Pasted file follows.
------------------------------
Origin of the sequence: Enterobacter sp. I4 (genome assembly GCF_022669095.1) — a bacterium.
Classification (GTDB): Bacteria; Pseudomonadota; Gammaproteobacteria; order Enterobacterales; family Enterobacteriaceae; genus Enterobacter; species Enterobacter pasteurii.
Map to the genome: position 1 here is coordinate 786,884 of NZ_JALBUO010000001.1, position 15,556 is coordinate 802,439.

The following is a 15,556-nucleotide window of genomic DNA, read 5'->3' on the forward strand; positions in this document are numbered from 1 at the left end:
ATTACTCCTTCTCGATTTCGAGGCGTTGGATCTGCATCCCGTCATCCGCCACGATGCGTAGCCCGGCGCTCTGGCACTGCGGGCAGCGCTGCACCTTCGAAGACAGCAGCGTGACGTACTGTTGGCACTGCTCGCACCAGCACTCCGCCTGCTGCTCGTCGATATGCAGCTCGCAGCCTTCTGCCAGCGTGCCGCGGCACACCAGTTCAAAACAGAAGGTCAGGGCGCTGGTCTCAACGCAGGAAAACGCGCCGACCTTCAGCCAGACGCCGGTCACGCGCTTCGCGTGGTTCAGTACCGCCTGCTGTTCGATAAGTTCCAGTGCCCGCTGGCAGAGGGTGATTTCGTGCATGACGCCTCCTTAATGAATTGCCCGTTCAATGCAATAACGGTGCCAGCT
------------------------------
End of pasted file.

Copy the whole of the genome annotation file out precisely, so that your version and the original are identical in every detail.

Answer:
Origin of the sequence: Enterobacter sp. I4 (genome assembly GCF_022669095.1) — a bacterium.
Classification (GTDB): Bacteria; Pseudomonadota; Gammaproteobacteria; order Enterobacterales; family Enterobacteriaceae; genus Enterobacter; species Enterobacter pasteurii.
Map to the genome: position 1 here is coordinate 786,884 of NZ_JALBUO010000001.1, position 15,556 is coordinate 802,439.

The following is a 15,556-nucleotide window of genomic DNA, read 5'->3' on the forward strand; positions in this document are numbered from 1 at the left end:
ATTACTCCTTCTCGATTTCGAGGCGTTGGATCTGCATCCCGTCATCCGCCACGATGCGTAGCCCGGCGCTCTGGCACTGCGGGCAGCGCTGCACCTTCGAAGACAGCAGCGTGACGTACTGTTGGCACTGCTCGCACCAGCACTCCGCCTGCTGCTCGTCGATATGCAGCTCGCAGCCTTCTGCCAGCGTGCCGCGGCACACCAGTTCAAAACAGAAGGTCAGGGCGCTGGTCTCAACGCAGGAAAACGCGCCGACCTTCAGCCAGACGCCGGTCACGCGCTTCGCGTGGTTCAGTACCGCCTGCTGTTCGATAAGTTCCAGTGCCCGCTGGCAGAGGGTGATTTCGTGCATGACGCCTCCTTAATGAATTGCCCGTTCAATGCAATAACGGTGCCAGCT